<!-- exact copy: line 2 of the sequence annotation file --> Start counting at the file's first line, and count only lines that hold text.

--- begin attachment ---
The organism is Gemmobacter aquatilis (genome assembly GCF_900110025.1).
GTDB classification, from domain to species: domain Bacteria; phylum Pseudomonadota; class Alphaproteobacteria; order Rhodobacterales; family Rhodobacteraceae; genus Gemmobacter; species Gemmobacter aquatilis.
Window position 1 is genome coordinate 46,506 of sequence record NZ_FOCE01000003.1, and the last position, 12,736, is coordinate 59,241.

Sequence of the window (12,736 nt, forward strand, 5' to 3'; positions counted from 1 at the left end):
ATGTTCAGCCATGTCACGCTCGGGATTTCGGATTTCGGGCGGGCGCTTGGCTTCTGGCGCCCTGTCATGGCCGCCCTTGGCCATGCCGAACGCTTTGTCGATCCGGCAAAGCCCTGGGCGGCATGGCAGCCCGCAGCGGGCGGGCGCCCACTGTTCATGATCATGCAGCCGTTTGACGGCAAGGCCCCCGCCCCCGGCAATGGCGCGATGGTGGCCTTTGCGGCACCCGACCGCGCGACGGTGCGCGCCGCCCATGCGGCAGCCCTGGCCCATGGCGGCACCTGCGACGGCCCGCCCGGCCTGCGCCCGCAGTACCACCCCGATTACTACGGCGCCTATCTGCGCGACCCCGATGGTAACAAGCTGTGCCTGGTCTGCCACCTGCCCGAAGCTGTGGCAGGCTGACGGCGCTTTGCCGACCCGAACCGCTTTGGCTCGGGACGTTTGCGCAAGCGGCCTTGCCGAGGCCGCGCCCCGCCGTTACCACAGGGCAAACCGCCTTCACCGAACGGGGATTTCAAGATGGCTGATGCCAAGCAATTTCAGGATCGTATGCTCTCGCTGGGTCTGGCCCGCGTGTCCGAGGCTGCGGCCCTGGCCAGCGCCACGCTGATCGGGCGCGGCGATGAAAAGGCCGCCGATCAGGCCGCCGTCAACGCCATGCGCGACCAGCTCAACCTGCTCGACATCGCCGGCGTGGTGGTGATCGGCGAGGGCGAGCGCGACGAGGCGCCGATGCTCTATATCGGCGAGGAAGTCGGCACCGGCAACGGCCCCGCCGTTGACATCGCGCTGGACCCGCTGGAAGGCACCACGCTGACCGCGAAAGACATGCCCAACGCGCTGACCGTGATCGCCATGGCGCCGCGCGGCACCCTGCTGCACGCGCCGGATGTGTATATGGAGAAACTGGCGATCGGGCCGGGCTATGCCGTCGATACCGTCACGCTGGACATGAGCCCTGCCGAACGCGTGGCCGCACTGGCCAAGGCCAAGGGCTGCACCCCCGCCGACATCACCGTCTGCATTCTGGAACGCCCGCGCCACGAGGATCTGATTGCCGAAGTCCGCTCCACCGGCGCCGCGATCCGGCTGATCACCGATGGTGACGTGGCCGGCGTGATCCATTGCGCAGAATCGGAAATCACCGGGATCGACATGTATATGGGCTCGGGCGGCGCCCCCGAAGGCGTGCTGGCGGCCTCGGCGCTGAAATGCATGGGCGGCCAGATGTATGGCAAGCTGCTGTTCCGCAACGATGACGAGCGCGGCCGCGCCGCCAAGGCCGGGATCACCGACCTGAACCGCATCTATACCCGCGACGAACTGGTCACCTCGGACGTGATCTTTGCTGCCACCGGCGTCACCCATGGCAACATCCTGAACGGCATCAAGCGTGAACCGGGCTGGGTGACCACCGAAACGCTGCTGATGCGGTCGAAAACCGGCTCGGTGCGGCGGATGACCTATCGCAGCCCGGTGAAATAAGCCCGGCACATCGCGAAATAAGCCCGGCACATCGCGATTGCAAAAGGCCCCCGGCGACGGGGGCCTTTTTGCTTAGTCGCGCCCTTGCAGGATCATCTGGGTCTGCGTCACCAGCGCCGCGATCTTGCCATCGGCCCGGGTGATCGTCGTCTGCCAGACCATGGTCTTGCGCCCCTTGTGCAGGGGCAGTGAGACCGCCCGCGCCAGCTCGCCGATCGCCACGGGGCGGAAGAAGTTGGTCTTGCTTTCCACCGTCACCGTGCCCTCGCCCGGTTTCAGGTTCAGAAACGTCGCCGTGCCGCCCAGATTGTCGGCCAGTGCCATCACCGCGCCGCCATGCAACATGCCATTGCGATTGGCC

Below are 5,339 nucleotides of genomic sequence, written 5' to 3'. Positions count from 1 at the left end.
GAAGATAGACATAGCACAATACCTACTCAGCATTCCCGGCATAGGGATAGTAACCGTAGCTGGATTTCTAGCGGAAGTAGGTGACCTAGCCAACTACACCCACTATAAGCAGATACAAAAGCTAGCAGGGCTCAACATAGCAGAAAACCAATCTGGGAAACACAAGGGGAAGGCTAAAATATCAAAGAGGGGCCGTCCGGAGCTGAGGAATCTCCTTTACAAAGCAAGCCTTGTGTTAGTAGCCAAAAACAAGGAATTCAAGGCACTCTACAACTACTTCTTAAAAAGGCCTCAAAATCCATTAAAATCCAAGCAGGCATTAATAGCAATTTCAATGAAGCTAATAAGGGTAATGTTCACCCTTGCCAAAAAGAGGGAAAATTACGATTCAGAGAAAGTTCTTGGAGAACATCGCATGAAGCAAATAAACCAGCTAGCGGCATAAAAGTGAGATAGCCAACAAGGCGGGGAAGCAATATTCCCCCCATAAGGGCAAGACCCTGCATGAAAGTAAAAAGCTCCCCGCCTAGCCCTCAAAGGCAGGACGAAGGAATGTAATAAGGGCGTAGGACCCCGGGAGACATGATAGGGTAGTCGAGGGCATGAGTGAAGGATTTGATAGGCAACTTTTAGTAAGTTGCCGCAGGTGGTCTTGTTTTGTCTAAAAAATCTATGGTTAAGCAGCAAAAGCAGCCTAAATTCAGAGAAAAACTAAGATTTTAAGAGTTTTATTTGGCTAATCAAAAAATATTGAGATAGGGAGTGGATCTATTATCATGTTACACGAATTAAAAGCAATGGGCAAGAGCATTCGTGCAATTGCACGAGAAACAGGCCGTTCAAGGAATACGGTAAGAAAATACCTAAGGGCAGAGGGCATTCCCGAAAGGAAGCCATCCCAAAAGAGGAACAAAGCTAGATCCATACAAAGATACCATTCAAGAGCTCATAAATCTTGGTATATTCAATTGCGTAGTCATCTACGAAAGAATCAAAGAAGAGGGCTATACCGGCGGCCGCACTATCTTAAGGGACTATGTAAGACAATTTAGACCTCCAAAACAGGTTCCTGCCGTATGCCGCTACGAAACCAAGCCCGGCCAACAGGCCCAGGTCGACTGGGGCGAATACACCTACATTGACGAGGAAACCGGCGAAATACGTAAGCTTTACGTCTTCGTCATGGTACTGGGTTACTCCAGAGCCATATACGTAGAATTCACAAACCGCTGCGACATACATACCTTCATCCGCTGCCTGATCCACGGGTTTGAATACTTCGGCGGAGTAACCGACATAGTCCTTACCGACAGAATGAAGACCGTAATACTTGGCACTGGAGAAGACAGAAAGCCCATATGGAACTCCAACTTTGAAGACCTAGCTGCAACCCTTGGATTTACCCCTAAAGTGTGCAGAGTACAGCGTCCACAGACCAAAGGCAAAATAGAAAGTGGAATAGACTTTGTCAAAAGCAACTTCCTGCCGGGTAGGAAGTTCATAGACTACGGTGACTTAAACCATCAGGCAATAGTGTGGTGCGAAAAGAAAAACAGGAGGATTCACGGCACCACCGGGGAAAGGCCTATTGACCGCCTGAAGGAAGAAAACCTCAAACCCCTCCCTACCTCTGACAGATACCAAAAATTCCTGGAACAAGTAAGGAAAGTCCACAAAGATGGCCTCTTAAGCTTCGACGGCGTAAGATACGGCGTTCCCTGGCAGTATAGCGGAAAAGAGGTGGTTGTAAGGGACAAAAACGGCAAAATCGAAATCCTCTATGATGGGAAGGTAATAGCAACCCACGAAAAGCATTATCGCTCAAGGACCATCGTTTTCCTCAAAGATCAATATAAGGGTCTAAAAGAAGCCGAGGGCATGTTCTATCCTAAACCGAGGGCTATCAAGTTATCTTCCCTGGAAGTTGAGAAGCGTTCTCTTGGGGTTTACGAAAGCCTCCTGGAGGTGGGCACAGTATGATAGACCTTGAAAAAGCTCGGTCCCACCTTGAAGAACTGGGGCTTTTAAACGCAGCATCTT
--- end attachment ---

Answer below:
GTDB classification, from domain to species: domain Bacteria; phylum Pseudomonadota; class Alphaproteobacteria; order Rhodobacterales; family Rhodobacteraceae; genus Gemmobacter; species Gemmobacter aquatilis.